In early 2014, I had an…let’s call it an incident with a bat in my home. Afterwards, I wrote up an explanation of the story and posted it on Facebook. As it seems to be a favorite, I’m reposting it here for all eternity….

January 28, 2014:

Despite years of training to be a strong girl at White Tiger, tonight, I epically failed. There was much not-strong-girl screaming involved.

Here’s what happened. I was sitting in my room, watching SVU while surfing the internet for Remus Lupin fanart. The SVU episode was one I hadn’t seen for a while and I was trying to remember what happened next when Elliot was pushed off a roof by the perp. My attention was suddenly directed 100% at the television. Now, my television is right beside the door to my bedroom. As I’m watching to see what happens next, I notice Cyana running back and forth in front of the door to my bedroom. Now, let’s be completely honest – this cat does not run like that these days unless a can of food is being opened. Wondering what’s going on, I start watching the door and I notice something floating past my door in the air right before Cyana runs past it each time. Hmm. That’s odd. As I continue to watch, I realize the floating something is sort of big. At first, I think “moth?” and then realize it’s too big for a moth.

And that’s when I realized I had a bat in my house.

I responded by immediately locking myself in my bedroom.

Now, for those of you who aren’t in North Carolina, right now we’re having a “snow storm.” Thus far, the roads are wet. Nonetheless, the fact that something white is coming from the sky means the state is in full out terror mode. Everything has closed. Even Wendy’s closed. There is no question that, if I called animal control, I would have been blown off. If I’m not calling about snow, North Carolina doesn’t want to hear from me.

Unsure what to do, I called Jane, who usually has good ideas on how to solve grown up problems. Jane suggests that I try to hit the bat with a towel. Okay. I tell myself. I might be able to do this. First, I have to get dressed, since I was in my pajamas and I’m not going to fight a bat in pajamas. I put on the hooded sweatshirt I wore to gymnastics last night, a pair of sweatpants I found on the floor, and socks. Next, I cracked open my door. Didn’t see the bat. For a moment, I thought I might have imagined it, until I realized Cyana had just chased it into the living room.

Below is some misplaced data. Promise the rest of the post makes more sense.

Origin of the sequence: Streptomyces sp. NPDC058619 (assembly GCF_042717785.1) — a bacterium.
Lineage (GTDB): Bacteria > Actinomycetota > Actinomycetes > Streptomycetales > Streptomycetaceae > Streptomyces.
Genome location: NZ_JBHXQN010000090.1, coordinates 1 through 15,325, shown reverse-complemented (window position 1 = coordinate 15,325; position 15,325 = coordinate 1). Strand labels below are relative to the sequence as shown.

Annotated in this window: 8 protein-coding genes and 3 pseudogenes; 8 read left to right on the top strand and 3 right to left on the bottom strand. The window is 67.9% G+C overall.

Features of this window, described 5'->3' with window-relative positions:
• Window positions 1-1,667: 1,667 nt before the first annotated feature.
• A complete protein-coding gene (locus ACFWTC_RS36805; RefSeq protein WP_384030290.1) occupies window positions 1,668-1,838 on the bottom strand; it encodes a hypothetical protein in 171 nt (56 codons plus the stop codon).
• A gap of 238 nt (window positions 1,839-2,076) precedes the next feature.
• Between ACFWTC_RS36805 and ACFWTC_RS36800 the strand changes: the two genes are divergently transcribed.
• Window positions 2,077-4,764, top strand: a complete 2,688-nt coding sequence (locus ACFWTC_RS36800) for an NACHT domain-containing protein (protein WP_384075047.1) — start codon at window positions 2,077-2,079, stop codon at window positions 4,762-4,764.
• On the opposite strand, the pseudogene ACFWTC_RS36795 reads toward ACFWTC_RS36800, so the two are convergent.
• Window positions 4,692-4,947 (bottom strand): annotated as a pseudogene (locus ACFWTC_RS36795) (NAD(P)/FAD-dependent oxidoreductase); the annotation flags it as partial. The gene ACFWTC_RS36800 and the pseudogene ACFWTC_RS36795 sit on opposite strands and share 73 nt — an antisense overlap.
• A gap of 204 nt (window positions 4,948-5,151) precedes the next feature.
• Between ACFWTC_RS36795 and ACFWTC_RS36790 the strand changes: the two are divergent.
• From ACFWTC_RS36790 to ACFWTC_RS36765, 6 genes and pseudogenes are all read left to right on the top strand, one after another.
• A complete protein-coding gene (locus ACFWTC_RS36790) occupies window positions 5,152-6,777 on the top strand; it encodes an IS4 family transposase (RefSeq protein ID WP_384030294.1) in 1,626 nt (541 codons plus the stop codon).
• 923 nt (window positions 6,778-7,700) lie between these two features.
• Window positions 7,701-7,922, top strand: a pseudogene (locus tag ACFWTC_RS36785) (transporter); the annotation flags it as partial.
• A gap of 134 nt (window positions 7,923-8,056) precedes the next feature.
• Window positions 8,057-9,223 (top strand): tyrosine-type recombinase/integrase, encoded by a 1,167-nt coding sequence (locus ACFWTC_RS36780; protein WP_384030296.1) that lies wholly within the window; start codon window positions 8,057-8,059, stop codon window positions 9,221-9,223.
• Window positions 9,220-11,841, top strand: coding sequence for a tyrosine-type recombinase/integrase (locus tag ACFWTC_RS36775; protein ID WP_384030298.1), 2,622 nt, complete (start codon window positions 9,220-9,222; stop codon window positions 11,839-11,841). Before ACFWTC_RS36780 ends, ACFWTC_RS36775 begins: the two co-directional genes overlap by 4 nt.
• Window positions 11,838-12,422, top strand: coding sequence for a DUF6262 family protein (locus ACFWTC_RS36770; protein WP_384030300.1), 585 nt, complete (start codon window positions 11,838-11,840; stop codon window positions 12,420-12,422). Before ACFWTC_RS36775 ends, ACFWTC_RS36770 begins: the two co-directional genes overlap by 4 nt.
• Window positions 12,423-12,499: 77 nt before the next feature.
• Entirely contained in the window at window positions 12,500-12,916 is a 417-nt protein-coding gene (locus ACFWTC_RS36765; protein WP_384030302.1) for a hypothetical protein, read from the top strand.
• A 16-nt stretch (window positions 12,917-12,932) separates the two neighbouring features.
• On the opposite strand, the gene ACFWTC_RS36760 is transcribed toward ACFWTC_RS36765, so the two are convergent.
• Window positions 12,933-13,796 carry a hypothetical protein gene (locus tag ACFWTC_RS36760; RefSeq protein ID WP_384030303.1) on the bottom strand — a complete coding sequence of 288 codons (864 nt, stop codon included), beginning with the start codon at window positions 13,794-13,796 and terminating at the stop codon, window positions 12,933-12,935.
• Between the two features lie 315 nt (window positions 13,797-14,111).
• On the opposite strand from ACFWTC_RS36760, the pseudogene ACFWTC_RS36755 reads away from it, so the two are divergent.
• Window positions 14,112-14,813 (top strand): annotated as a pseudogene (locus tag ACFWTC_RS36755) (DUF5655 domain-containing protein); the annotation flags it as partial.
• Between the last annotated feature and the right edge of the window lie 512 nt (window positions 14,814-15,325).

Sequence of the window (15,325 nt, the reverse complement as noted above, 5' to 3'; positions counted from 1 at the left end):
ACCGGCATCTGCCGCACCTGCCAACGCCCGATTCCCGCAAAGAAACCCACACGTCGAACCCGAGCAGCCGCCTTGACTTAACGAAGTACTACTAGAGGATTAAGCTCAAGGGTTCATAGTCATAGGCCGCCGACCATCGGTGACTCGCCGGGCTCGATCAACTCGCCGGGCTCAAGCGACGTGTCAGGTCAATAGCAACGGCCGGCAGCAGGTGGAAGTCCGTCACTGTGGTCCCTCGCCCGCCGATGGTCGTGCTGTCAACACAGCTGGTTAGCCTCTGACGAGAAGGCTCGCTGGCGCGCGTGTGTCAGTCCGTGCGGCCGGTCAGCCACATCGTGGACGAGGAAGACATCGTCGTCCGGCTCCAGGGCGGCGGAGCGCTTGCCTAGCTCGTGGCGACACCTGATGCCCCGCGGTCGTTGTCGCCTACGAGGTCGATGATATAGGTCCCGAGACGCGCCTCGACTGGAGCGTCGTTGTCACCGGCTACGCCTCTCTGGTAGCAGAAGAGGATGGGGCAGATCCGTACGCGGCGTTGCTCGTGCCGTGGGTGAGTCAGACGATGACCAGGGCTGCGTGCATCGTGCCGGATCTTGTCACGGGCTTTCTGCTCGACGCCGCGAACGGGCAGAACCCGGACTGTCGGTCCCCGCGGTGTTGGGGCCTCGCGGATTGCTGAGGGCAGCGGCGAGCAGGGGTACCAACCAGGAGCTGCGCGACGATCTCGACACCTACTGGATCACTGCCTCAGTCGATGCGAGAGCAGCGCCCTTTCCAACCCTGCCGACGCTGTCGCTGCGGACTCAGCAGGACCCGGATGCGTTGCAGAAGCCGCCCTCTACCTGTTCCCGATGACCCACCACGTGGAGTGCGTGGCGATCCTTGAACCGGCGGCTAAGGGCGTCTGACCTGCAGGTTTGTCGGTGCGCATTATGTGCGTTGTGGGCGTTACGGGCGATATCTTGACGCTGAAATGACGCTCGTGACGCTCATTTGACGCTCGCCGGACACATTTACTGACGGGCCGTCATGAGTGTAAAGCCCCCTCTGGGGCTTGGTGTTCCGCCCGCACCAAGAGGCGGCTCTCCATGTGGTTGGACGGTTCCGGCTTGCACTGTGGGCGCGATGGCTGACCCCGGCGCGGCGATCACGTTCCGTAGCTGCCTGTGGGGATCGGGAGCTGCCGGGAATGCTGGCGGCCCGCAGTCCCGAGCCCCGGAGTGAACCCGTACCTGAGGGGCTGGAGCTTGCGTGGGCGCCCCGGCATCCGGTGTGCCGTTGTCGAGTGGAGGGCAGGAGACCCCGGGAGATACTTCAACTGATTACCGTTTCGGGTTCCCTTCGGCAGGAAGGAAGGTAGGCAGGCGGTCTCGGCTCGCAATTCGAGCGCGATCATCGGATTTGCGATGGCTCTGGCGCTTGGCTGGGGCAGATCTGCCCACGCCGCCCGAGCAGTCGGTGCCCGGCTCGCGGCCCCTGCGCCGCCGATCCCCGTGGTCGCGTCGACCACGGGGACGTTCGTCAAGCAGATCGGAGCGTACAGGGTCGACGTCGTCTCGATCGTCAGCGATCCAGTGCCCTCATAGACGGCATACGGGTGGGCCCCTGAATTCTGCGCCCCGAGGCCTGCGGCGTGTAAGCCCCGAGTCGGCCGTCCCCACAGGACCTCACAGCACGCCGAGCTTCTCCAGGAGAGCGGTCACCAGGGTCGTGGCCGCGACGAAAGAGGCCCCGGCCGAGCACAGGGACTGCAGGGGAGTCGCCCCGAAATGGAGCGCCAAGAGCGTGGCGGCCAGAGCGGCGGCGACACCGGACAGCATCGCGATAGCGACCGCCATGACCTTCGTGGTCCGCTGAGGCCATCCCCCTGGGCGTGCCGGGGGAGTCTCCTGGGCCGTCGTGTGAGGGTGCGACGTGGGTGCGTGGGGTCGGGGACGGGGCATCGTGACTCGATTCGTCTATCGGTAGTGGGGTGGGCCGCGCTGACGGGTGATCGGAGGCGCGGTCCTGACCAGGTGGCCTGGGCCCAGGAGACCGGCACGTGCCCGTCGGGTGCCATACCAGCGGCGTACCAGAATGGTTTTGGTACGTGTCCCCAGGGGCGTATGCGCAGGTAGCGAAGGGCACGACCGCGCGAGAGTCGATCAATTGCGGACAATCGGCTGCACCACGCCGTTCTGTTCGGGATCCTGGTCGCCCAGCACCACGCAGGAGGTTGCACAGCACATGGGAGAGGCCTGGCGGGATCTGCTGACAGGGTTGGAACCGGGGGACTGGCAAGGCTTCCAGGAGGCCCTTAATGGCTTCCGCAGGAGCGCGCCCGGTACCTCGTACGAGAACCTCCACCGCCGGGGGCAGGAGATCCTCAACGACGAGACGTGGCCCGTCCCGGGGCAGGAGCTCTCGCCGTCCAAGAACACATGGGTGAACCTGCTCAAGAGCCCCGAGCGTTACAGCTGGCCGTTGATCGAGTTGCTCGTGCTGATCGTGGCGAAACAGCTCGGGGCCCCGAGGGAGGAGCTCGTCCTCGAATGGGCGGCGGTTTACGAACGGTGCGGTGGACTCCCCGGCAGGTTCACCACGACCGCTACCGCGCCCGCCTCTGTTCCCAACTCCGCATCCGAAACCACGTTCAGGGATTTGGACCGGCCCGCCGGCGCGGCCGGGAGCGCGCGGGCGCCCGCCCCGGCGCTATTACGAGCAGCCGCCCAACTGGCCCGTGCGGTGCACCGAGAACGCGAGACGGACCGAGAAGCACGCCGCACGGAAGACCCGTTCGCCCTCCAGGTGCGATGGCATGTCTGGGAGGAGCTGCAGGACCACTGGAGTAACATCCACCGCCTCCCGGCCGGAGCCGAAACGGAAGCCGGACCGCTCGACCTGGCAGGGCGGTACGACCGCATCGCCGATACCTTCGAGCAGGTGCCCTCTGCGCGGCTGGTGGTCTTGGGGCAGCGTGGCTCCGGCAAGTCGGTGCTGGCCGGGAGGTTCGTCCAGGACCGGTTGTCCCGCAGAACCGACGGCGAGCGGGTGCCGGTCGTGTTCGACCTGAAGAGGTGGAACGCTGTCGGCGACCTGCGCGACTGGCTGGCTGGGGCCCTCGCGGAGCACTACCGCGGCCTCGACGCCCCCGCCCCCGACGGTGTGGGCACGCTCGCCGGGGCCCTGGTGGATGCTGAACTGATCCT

So that the bat couldn’t get into any of the other rooms, I shut the doors to the spare bedrooms and guest bath. Then I found my gloves, put on my snow boots (no, I don’t know why I thought that was appropriate footware for bat fighting), and grabbed the orange beach towel that had been on the back of the door in the guest bath. I slunk down to the kitchen and peeked into the living room. The bat was still flying around in a circle while Cyana watched it. I ducked back behind the china cabinet and wanted to cry. Unfortunately, crying wouldn’t make the bat go away. I tightened my hood so only my eyes were visible, opened the front door, and started swatting at the bat. In my mind, my plan was to try to trick it into flying out the door. This plan failed. Instead, the bat kept flying around. Every time it came near me, I started to scream and thrash about with the towel.

And then the towel hit the bat. The bat skidded under one of my chairs. I held my breath and watched. The bat didn’t move. I moved closer, and the bat suddenly sprung up and started flying again. Cue another round of hysterical screaming and swatting with the towel. Finally, I made contact between towel and bat and knocked the bat on the floor again. The bat didn’t move so I grabbed a clear, plastic bucket and inched closer. When the bat continued not to move, I dropped the bucket over it. Now, I had a trapped bat, but I had no idea how to get it out of my house. While I thought the bat was dead, there was a chance it wasn’t, and I didn’t want to have it flying around my house again.

I went downstairs and got the cat food box. Once the cat food box was empty, I cut it open and laid it flat. Returning to the living room, I began to slowly ease the flattened box under the bucket. As I did, the bat – which was not dead – started flying around the bucket and flapping against the sides. Unsure of what to do, I put a fan on the box so the bat couldn’t knock the bucket over. I then finished getting the cardboard under the bucket. Because the cardboard was bendy, I was worried that it wouldn’t stay in place with the live bat flapping around, so I found a plastic lid for one of those big storage boxes and then eased the cardboard-bat-bucket combo onto the lid.

Pinching the lid and bucket together, I carried the whole combination outside, shut my house door, and then carried the combination to the far side of the driveway. I pulled the top off, turned, and ran back to the house. The bat did not follow me. I’ll get the lid back tomorrow.

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